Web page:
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What all parents need to know about ocean safety for their kids

So your family can live that #beachlife.

beach safety

The best part of summer is living that #beachlife and this year many parents are looking forward to enjoying the beach while abiding by local health authorities' social distancing guidelines.

It's a great bonding experience for families and our kids can end up with happy memories that will last a lifetime. But even if there are no people coming close enough to make COVID-19 a concern, a day at the beach does come with its fair share of hazards including jellyfish, riptides and sunburns.

Beach injuries are more common than you might think, but the following safety tips can help reduce the risk of a hospital visit.


Life jackets for little ones

According to the Red Cross, water safety at the beach is a bit different than pool safety, as "even in shallow water, wave action can cause a loss of footing." That's why the organization recommends young children wear U.S. Coast Guard-approved life jackets in and the around water.

Open water, the ocean especially, can be unpredictable, so keeping little ones in their life jackets adds a layer of protection should a wave suddenly overtake your sandcastle.

Teach kids to face the water

Waves can knock kids (especially the smaller ones) over if they're not careful, but if they see them coming, they have a better chance to staying standing. Teach kids to stand with their back to the beach and face toward the ocean so waves don't surprise them.

Don't let kids bury their feet in the sand

It may seem fun to wiggle your feet down into wet, underwater sand, but those who research beach injuries say this kind of play puts kids in danger of sprains and even worse injuries, because wet sand can trap a child's foot. If they're caught off guard by a wave when they can't move, they can go down very hard.

"They are getting injured in 6 inches of water," Dr. Paul Cowan, an emergency medical specialist told Delaware Online. According to Cowan, who researches beach injury rates, kids under 16 are the most at risk for getting hurt at the beach, and while it may seem like they're safer wading than swimming, the closer they are to the shore, the higher the risks actually are.

Cowan calls the area between dry land and where the waves are breaking the "surf-zone." It is thought that in this area, a wave withdrawing back into the ocean can erode the sand beneath a persons feet. Once a wader is destabilized, another wave may knock them over. Although the water may only be knee-deep, the wader is injured when they hit the hard, sandy bottom.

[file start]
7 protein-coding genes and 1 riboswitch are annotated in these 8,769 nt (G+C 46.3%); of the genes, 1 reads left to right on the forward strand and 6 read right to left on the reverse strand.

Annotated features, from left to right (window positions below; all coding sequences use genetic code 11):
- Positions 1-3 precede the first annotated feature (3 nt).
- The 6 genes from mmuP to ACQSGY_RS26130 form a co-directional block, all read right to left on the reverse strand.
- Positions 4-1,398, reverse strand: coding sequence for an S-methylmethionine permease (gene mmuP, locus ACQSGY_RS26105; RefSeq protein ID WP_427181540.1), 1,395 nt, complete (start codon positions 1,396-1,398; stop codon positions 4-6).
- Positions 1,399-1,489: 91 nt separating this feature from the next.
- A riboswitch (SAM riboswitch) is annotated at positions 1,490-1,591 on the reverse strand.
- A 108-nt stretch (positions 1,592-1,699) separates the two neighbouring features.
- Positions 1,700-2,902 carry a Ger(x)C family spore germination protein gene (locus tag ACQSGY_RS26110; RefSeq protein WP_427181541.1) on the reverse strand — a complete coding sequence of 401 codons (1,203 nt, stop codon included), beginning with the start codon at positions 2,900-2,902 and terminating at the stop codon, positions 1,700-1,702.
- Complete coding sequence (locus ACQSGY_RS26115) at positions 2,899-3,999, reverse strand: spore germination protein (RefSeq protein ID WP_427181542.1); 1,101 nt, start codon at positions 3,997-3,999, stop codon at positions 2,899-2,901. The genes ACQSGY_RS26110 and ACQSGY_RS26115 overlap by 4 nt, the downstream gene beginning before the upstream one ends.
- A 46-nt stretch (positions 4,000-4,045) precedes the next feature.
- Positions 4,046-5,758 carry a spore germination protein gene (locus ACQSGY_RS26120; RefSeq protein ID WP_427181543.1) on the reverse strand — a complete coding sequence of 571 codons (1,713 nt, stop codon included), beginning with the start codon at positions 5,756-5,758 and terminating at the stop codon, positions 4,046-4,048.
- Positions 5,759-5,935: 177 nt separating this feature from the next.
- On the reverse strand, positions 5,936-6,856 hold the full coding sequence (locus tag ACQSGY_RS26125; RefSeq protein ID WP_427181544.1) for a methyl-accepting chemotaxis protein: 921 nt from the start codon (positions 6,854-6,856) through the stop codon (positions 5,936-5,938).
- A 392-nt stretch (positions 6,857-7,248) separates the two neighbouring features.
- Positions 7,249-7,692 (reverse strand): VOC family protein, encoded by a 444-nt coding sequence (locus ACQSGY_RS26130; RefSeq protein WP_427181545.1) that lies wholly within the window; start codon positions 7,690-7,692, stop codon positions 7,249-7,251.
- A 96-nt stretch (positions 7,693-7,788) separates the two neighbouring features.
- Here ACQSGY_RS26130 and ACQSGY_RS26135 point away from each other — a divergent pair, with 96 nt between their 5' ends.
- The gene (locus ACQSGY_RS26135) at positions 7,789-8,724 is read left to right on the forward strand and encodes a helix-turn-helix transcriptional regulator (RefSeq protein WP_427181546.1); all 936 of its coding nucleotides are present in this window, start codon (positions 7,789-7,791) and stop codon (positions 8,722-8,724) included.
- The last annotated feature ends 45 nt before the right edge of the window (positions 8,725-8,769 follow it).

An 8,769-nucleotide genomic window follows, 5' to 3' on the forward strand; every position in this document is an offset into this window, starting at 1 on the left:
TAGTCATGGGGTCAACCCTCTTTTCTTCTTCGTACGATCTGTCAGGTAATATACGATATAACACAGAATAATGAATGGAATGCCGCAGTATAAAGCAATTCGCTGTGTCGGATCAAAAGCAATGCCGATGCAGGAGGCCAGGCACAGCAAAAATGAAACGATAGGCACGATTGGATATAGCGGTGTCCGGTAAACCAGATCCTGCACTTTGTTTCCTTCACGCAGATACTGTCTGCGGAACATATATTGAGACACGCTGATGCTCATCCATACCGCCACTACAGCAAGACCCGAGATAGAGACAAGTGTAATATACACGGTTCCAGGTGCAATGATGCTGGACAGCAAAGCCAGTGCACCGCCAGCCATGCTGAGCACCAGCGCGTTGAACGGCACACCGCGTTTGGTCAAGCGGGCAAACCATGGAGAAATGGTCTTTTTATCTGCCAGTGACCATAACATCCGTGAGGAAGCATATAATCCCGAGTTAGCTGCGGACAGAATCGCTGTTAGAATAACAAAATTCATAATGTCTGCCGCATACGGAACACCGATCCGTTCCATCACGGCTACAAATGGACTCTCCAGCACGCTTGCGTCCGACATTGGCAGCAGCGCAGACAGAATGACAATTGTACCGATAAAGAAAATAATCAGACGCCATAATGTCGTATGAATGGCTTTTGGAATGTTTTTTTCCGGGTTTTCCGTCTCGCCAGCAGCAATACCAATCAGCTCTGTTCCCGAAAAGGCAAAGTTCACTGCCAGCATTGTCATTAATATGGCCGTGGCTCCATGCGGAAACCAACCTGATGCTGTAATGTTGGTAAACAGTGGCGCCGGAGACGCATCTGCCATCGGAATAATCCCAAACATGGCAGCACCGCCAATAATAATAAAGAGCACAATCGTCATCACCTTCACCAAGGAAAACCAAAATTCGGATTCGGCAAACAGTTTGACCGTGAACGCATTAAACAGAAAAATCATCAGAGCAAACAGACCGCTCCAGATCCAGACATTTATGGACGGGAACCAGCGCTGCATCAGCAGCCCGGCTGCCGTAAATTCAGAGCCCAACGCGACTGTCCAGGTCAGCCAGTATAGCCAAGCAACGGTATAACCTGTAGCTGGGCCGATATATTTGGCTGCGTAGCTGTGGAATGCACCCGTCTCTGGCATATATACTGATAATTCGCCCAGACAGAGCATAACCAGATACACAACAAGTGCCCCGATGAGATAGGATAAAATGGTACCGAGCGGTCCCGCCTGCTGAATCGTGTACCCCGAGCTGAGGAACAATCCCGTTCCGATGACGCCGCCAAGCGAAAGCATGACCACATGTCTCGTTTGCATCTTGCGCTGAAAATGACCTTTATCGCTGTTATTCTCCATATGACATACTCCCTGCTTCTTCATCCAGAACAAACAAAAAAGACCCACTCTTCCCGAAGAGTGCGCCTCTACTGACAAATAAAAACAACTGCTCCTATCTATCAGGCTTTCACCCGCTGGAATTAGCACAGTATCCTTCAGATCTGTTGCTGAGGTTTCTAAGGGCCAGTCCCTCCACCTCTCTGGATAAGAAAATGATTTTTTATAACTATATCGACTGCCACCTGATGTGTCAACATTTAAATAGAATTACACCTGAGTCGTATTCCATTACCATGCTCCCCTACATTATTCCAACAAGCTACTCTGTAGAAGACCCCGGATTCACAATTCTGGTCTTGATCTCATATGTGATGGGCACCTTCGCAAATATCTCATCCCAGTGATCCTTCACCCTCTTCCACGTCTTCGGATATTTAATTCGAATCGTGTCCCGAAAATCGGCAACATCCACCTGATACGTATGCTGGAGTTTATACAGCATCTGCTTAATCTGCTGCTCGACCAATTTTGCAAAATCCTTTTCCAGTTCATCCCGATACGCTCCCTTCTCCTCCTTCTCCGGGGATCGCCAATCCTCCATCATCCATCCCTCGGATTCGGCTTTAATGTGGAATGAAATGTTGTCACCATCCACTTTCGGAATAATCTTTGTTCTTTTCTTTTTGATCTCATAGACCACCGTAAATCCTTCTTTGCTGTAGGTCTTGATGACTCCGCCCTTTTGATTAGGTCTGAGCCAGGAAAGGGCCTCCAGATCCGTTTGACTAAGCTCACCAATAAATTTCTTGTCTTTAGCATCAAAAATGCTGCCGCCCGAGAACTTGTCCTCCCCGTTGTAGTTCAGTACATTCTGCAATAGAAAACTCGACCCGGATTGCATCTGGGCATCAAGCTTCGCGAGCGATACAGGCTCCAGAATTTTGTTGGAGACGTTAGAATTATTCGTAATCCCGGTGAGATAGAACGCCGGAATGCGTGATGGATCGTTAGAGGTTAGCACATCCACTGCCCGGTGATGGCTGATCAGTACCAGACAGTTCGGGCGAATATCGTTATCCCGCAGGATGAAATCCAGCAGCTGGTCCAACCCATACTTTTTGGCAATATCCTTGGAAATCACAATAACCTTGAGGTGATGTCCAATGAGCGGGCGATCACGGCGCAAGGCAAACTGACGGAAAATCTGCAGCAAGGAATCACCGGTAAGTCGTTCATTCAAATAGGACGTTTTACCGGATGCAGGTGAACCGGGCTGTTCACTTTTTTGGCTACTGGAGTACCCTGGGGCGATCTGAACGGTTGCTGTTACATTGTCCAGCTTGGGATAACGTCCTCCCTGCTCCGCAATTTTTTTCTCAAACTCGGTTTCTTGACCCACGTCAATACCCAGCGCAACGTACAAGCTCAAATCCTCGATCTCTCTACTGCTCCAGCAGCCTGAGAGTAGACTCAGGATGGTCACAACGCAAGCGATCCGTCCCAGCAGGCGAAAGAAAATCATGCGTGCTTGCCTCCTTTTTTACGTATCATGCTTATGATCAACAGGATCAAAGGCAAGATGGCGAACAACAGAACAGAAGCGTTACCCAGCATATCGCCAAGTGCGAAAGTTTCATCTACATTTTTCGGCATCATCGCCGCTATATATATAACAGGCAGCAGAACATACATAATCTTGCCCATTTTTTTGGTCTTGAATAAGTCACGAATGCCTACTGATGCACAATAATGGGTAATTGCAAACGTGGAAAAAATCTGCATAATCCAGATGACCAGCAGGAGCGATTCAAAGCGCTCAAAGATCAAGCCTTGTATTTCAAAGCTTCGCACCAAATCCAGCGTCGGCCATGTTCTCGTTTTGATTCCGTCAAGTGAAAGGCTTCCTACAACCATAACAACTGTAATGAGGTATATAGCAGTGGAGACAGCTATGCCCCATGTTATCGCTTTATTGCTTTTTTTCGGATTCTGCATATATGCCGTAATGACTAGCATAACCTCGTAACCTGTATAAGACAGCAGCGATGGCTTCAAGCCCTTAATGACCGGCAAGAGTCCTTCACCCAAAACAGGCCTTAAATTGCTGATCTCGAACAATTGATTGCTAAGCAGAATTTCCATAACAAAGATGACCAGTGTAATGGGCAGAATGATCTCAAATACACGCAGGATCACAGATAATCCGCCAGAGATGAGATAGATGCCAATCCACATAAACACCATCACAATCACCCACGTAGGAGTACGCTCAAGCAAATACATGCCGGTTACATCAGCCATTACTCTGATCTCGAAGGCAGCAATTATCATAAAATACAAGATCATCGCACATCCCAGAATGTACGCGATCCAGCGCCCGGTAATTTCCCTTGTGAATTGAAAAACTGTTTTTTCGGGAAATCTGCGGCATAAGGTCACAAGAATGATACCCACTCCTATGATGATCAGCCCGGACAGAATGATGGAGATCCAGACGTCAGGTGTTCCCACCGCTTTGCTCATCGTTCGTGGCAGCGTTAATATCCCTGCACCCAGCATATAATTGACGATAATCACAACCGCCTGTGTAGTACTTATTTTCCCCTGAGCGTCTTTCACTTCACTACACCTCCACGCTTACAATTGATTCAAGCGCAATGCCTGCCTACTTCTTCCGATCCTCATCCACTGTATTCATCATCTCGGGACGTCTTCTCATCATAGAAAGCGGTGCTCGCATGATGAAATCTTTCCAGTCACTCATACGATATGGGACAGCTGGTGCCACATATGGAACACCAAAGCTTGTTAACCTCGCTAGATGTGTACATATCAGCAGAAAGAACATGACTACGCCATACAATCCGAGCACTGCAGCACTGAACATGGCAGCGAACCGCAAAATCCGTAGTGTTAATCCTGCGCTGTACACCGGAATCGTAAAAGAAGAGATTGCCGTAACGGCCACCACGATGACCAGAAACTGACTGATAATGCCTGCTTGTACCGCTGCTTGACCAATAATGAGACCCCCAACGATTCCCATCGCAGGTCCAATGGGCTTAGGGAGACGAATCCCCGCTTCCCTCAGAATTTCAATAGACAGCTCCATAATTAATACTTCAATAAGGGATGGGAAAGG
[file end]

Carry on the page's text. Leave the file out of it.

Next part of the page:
That's why parents should always be supervising play and monitoring the water conditions.

Mind the jellyfish

SpongeBob Squarepants loves to chase jellyfish, but our kids shouldn't. Jellyfish stings, well, sting, as many beachgoers know. Some 800 people were stung by jellyfish along Florida beaches in just three days this month. Many public beaches have warning systems in place when jellyfish are present in high numbers. Purple flags typically denote "dangerous marine life" so if a purple flag is flying, you might want to go to the park instead of the beach.

If you don't see purple flags but still end up with a jellyfish sting on your body or your child's, seek medical attention. Lifeguards are pros at first aid for jellyfish injuries and can advise if you or your kiddo need further treatment off-beach.

Be aware of rip currents

According to the National Oceanic and Atmospheric Administration, everybody who goes to the beach needs to know about rip currents, as these "powerful, channeled currents of water flowing away from shore [can] quickly pull swimmers out to sea".

Rip currents account for more than 80% of lifeguard rescues, so the NOAA recommends parents check local beach forecasts before packing the kids in the car. When you get to the beach, set up as close as possible to the lifeguards, and if you're unsure about the water's conditions, ask the lifeguard before letting the kids swim.

Don't forget sun safety

The bodies of babies and young kids can't adjust to heat as well as our own, so they're at a greater risk for heat-related illness. According to the American Pediatric Association, "babies younger than 6 months should be kept out of direct and indirect sunlight because of the risk of heat stroke. Particularly, avoid having a baby out between 10 a.m and 2 p.m. when the sun's rays are strongest."

If you've got a young baby, try to plan beach activities at a time when the sun's rays won't be at full power. Bringing your own shade in the form of a beach tent or umbrella can help, and so can frequent feedings of breastmilk or formula for babies and sips of water for toddlers and older kids.

Sunscreen is important for babies and older kids, the AAP notes, so apply it 15 to 30 minutes before going out, and reapply every two hours. No sunscreen is truly waterproof (even though some may claim to be) so always do a reapplication on the kids after water play.

[This post was originally published June 14, 2018. It has been updated.]

By its very nature, motherhood requires some lifestyle adjustments: Instead of staying up late with friends, you get up early for snuggles with your baby. Instead of spontaneous date nights with your honey, you take afternoon family strolls with your little love. Instead of running out of the house with just your keys and phone, you only leave with a fully loaded diaper bag.

For breastfeeding or pumping mamas, there is an additional layer of consideration around when, how and how much your baby will eat. Thankfully, when it comes to effective solutions for nursing or bottle-feeding your baby, Dr. Brown's puts the considerations of mamas and their babies first with products that help with every step of the process—from comfortably adjusting to nursing your newborn to introducing a bottle to efficiently pumping.

With countless hours spent breastfeeding, pumping and bottle-feeding, the editors at Motherly know the secret to success is having dependable supplies that can help you feed your baby in a way that matches lifestyle.

Here are 9 breastfeeding and pumping products to help you no matter what the day holds.

Customflow™ Double Electric Breast Pump

Dr. Brown's electric pump

For efficient, productive pumping sessions, a double electric breast pump will help you get the job done as quickly as possible. Quiet for nighttime pumping sessions and compact for bringing along to work, this double pump puts you in control with fully adjustable settings.